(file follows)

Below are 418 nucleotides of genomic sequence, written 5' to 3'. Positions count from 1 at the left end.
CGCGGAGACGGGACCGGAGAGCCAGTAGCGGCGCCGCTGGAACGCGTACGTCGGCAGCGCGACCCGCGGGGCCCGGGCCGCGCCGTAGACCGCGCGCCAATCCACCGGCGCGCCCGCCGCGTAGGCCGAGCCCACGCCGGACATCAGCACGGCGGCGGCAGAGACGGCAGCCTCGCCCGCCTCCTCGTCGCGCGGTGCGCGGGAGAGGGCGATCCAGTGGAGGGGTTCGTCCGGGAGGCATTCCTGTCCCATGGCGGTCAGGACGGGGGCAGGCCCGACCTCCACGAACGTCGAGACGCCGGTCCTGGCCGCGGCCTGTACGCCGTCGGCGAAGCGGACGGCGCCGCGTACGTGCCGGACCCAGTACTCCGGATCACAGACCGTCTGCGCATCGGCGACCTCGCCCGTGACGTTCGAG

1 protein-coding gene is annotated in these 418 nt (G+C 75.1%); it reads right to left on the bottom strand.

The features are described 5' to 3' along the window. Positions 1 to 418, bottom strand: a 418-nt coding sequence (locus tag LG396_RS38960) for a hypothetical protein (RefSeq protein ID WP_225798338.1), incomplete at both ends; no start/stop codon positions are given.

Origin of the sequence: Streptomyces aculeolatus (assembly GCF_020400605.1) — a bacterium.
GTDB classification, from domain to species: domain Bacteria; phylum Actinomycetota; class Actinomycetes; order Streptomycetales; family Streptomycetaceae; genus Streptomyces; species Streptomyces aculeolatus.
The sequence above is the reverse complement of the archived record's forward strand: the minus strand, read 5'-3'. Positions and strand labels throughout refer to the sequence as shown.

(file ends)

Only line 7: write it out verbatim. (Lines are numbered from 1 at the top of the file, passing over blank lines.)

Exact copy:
The sequence above is the reverse complement of the archived record's forward strand: the minus strand, read 5'-3'. Positions and strand labels throughout refer to the sequence as shown.